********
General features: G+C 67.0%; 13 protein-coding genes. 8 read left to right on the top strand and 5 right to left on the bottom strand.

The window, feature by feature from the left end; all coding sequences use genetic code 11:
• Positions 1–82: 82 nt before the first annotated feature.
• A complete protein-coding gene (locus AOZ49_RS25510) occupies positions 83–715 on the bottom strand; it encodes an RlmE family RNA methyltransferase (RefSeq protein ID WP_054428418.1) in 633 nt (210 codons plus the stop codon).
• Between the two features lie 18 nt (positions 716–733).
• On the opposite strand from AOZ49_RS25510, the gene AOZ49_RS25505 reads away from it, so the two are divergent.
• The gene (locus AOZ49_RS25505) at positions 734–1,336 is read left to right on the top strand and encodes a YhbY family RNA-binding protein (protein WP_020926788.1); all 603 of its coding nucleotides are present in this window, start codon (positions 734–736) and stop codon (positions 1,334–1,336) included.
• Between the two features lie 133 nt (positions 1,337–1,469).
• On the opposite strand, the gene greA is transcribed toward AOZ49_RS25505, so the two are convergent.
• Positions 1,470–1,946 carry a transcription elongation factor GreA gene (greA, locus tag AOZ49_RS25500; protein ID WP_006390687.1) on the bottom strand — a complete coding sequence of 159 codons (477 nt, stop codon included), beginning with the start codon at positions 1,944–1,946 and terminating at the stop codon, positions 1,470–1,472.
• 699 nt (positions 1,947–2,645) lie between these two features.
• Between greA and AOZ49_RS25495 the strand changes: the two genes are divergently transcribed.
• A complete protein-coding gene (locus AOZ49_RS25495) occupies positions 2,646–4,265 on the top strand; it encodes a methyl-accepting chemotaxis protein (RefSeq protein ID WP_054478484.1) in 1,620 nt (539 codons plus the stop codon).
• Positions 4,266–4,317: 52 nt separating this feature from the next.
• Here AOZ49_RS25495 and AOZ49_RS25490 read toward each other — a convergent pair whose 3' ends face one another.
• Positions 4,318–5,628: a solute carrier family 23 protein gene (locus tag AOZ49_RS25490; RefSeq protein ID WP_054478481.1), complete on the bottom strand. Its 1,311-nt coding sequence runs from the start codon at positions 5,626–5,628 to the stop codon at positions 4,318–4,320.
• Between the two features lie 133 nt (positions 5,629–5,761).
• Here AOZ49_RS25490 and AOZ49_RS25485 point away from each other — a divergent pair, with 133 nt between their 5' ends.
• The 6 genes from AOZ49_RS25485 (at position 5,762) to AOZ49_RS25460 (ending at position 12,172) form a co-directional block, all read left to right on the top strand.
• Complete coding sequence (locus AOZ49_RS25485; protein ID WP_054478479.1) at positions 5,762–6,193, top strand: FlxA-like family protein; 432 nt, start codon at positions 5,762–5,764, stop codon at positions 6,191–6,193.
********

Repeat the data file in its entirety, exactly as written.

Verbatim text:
General features: G+C 67.0%; 13 protein-coding genes. 8 read left to right on the top strand and 5 right to left on the bottom strand.

The window, feature by feature from the left end; all coding sequences use genetic code 11:
• Positions 1–82: 82 nt before the first annotated feature.
• A complete protein-coding gene (locus AOZ49_RS25510) occupies positions 83–715 on the bottom strand; it encodes an RlmE family RNA methyltransferase (RefSeq protein ID WP_054428418.1) in 633 nt (210 codons plus the stop codon).
• Between the two features lie 18 nt (positions 716–733).
• On the opposite strand from AOZ49_RS25510, the gene AOZ49_RS25505 reads away from it, so the two are divergent.
• The gene (locus AOZ49_RS25505) at positions 734–1,336 is read left to right on the top strand and encodes a YhbY family RNA-binding protein (protein WP_020926788.1); all 603 of its coding nucleotides are present in this window, start codon (positions 734–736) and stop codon (positions 1,334–1,336) included.
• Between the two features lie 133 nt (positions 1,337–1,469).
• On the opposite strand, the gene greA is transcribed toward AOZ49_RS25505, so the two are convergent.
• Positions 1,470–1,946 carry a transcription elongation factor GreA gene (greA, locus tag AOZ49_RS25500; protein ID WP_006390687.1) on the bottom strand — a complete coding sequence of 159 codons (477 nt, stop codon included), beginning with the start codon at positions 1,944–1,946 and terminating at the stop codon, positions 1,470–1,472.
• 699 nt (positions 1,947–2,645) lie between these two features.
• Between greA and AOZ49_RS25495 the strand changes: the two genes are divergently transcribed.
• A complete protein-coding gene (locus AOZ49_RS25495) occupies positions 2,646–4,265 on the top strand; it encodes a methyl-accepting chemotaxis protein (RefSeq protein ID WP_054478484.1) in 1,620 nt (539 codons plus the stop codon).
• Positions 4,266–4,317: 52 nt separating this feature from the next.
• Here AOZ49_RS25495 and AOZ49_RS25490 read toward each other — a convergent pair whose 3' ends face one another.
• Positions 4,318–5,628: a solute carrier family 23 protein gene (locus tag AOZ49_RS25490; RefSeq protein ID WP_054478481.1), complete on the bottom strand. Its 1,311-nt coding sequence runs from the start codon at positions 5,626–5,628 to the stop codon at positions 4,318–4,320.
• Between the two features lie 133 nt (positions 5,629–5,761).
• Here AOZ49_RS25490 and AOZ49_RS25485 point away from each other — a divergent pair, with 133 nt between their 5' ends.
• The 6 genes from AOZ49_RS25485 (at position 5,762) to AOZ49_RS25460 (ending at position 12,172) form a co-directional block, all read left to right on the top strand.
• Complete coding sequence (locus AOZ49_RS25485; protein ID WP_054478479.1) at positions 5,762–6,193, top strand: FlxA-like family protein; 432 nt, start codon at positions 5,762–5,764, stop codon at positions 6,191–6,193.